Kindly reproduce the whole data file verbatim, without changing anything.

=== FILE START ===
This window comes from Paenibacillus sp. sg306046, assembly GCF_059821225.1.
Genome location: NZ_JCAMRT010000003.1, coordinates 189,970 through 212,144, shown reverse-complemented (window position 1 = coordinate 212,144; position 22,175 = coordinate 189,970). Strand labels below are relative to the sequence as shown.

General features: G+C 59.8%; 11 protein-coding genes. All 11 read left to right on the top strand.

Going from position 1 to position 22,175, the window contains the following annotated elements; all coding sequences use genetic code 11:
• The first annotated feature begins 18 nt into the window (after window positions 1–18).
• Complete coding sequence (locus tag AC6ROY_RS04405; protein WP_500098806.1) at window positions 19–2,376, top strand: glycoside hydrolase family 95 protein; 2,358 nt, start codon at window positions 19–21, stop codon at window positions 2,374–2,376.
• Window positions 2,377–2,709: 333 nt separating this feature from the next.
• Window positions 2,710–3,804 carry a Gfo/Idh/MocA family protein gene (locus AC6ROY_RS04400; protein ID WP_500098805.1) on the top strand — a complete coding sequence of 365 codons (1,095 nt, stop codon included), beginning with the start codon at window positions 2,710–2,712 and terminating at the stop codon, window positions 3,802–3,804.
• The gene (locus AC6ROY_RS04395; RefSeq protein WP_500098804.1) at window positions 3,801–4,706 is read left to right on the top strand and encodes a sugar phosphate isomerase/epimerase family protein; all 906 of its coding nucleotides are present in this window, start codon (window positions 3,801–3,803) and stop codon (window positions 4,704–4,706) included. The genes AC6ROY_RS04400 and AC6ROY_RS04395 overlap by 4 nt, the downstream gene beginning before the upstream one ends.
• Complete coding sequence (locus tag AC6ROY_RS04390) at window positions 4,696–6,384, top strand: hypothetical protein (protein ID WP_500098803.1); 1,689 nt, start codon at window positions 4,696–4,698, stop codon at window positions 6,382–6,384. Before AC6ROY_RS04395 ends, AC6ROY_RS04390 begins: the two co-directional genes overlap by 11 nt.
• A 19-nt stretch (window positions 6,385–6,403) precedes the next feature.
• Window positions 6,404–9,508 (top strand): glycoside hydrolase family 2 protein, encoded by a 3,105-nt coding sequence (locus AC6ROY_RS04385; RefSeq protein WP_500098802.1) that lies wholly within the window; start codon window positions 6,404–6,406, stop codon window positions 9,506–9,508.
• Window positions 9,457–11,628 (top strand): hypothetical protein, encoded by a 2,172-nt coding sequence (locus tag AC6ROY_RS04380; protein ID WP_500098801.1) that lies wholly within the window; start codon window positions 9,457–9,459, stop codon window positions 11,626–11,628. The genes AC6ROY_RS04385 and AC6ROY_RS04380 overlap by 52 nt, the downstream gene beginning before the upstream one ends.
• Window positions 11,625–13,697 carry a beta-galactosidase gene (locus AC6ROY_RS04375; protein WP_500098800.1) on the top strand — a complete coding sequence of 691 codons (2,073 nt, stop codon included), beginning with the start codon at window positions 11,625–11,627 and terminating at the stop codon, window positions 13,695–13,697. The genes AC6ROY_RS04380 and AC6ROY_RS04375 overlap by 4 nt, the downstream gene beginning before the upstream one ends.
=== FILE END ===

This window comes from Paenibacillus sp. sg306046, assembly GCF_059821225.1.
Genome location: NZ_JCAMRT010000003.1, coordinates 189,970 through 212,144, shown reverse-complemented (window position 1 = coordinate 212,144; position 22,175 = coordinate 189,970). Strand labels below are relative to the sequence as shown.

General features: G+C 59.8%; 11 protein-coding genes. All 11 read left to right on the top strand.

Going from position 1 to position 22,175, the window contains the following annotated elements; all coding sequences use genetic code 11:
• The first annotated feature begins 18 nt into the window (after window positions 1–18).
• Complete coding sequence (locus tag AC6ROY_RS04405; protein WP_500098806.1) at window positions 19–2,376, top strand: glycoside hydrolase family 95 protein; 2,358 nt, start codon at window positions 19–21, stop codon at window positions 2,374–2,376.
• Window positions 2,377–2,709: 333 nt separating this feature from the next.
• Window positions 2,710–3,804 carry a Gfo/Idh/MocA family protein gene (locus AC6ROY_RS04400; protein ID WP_500098805.1) on the top strand — a complete coding sequence of 365 codons (1,095 nt, stop codon included), beginning with the start codon at window positions 2,710–2,712 and terminating at the stop codon, window positions 3,802–3,804.
• The gene (locus AC6ROY_RS04395; RefSeq protein WP_500098804.1) at window positions 3,801–4,706 is read left to right on the top strand and encodes a sugar phosphate isomerase/epimerase family protein; all 906 of its coding nucleotides are present in this window, start codon (window positions 3,801–3,803) and stop codon (window positions 4,704–4,706) included. The genes AC6ROY_RS04400 and AC6ROY_RS04395 overlap by 4 nt, the downstream gene beginning before the upstream one ends.
• Complete coding sequence (locus tag AC6ROY_RS04390) at window positions 4,696–6,384, top strand: hypothetical protein (protein ID WP_500098803.1); 1,689 nt, start codon at window positions 4,696–4,698, stop codon at window positions 6,382–6,384. Before AC6ROY_RS04395 ends, AC6ROY_RS04390 begins: the two co-directional genes overlap by 11 nt.
• A 19-nt stretch (window positions 6,385–6,403) precedes the next feature.
• Window positions 6,404–9,508 (top strand): glycoside hydrolase family 2 protein, encoded by a 3,105-nt coding sequence (locus AC6ROY_RS04385; RefSeq protein WP_500098802.1) that lies wholly within the window; start codon window positions 6,404–6,406, stop codon window positions 9,506–9,508.
• Window positions 9,457–11,628 (top strand): hypothetical protein, encoded by a 2,172-nt coding sequence (locus tag AC6ROY_RS04380; protein ID WP_500098801.1) that lies wholly within the window; start codon window positions 9,457–9,459, stop codon window positions 11,626–11,628. The genes AC6ROY_RS04385 and AC6ROY_RS04380 overlap by 52 nt, the downstream gene beginning before the upstream one ends.
• Window positions 11,625–13,697 carry a beta-galactosidase gene (locus AC6ROY_RS04375; protein WP_500098800.1) on the top strand — a complete coding sequence of 691 codons (2,073 nt, stop codon included), beginning with the start codon at window positions 11,625–11,627 and terminating at the stop codon, window positions 13,695–13,697. The genes AC6ROY_RS04380 and AC6ROY_RS04375 overlap by 4 nt, the downstream gene beginning before the upstream one ends.